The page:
Inside: There are many options for a milking stand and they are easy to build. I will share with you how I built mine to give you an idea of what may work for you. You can read more in our Raising Goats series.
Before I brought my milking goats home, I had to clean out the storage barn. Oof. Unused barns sure can collect a whole lot of stuff throughout a multitude of years.
But at one point this barn had been used for animals and I uncovered a head catch for milking a cow. And after the barn was cleaned out, I modified it and built a milking stand for my goats.
IMAGINE. YOU: organized, prepared, and confident.
YOUR GOAT: healthy, productive, and your best friend. THIS BUNDLE: your tool for success. Click below to begin... You are organized. You are knowledgeable. You are proactive. This is how. Click below to get this binder in your hands to avoid common errors that affect your goat's health. These records are your freedom and your goat's optimal health.
Goat Health and Profit Binder Bundle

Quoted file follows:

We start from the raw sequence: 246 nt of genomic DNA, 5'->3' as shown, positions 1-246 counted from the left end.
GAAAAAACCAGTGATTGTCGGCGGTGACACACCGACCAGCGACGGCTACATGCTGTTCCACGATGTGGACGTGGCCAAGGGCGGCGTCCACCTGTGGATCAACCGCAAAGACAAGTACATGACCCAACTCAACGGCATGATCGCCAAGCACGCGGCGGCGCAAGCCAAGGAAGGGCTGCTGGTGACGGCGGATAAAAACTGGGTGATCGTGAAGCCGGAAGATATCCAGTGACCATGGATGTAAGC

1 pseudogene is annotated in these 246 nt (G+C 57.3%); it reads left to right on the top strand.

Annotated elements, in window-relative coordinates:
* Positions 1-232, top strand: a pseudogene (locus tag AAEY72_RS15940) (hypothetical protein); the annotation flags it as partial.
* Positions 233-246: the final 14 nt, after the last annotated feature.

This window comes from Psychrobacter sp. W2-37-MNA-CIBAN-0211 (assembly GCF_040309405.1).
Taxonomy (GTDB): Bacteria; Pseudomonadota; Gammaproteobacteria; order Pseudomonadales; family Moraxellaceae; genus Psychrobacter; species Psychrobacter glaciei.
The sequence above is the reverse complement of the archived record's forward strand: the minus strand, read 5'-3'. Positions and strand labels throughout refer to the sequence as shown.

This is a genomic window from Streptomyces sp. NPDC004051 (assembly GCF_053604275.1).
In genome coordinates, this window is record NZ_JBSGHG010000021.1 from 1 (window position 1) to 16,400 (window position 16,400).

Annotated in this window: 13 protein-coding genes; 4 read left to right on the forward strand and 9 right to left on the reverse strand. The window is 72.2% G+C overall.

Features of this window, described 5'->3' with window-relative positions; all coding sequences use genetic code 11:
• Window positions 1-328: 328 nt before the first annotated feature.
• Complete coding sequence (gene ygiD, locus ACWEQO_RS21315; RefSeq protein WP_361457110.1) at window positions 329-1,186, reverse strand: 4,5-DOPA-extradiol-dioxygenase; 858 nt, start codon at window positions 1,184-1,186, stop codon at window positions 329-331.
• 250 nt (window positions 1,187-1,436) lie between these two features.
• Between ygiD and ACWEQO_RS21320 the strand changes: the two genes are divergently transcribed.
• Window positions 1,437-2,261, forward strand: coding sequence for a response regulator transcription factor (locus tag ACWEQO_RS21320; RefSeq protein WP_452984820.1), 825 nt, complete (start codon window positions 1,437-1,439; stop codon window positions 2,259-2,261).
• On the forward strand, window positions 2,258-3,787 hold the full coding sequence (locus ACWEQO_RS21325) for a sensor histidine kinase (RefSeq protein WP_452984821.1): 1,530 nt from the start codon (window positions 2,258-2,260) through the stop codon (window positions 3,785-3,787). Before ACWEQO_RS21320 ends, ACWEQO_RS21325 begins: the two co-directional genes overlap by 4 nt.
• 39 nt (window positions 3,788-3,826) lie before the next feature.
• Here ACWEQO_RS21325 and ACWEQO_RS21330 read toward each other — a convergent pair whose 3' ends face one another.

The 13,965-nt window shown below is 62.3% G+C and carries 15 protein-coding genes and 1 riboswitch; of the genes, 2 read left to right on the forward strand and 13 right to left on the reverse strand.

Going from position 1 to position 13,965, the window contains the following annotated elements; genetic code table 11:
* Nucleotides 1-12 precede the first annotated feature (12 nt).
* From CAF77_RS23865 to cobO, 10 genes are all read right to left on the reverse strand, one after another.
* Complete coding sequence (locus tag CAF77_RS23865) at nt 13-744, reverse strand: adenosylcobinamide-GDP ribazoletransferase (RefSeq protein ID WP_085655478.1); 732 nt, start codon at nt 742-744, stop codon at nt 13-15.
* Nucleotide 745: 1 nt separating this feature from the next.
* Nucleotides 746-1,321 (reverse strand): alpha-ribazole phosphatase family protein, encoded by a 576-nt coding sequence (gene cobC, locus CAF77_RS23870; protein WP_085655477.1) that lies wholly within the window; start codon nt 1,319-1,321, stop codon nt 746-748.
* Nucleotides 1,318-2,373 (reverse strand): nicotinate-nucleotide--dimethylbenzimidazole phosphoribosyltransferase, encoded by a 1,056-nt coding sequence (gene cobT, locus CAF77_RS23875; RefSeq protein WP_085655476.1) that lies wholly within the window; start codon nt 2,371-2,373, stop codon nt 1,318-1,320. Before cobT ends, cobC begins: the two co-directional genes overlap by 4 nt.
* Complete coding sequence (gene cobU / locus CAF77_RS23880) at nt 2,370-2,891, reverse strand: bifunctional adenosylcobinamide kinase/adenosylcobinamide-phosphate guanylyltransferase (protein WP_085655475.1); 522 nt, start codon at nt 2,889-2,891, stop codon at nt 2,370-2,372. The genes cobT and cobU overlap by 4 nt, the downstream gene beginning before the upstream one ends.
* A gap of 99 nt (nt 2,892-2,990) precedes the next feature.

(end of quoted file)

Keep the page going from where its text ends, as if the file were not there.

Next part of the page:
Goat Health and Information Binder
IMAGINE. YOU: organized, prepared, and confident. YOUR GOAT: healthy, productive, and your best friend. THIS BUNDLE: your tool for success. Click below to begin...Continue Reading
You are organized. You are knowledgeable. You are proactive. This is how. Click below to get this binder in your hands to avoid common errors that affect your goat's health. These records are your freedom and your goat's optimal health.Continue Reading
There are many options for milking stands and really they are quite easy to build. I will share with you how I built mine to give you an idea of what may work for you. Sometimes all we need is some pictures to give us the motivation to get started on the next project.
Follow this Pinterest Board for more great ideas!
Pallet Milking Stand
This picture shows the feeder that was in the barn already. I put up pallet boards on the wall to the left of the milking stand and then build the frame for the stand.
Then I cut to size the pallet boards, leaving a “seat” with longer boards for me to sit on.
The head catch was pretty easy. I used a pallet board that pivots on a large screw to close.
When it’s closed it latches with an eye hook.
I also realized that I needed to add a board on the left so the goat’s rear can’t swing to the wall and be too far away to milk.
Ruthie happily eating her grain!
Ruthie snuck in, vying for more grain!
Kira and I posing after milking
And sometimes, it’s easy to get a little crazy waiting for the goats to eat every last nibble.
Keep on milking and loving goat milk!
This milk stand was very easy to make. Did you make your milk stand? What did you make it out of?
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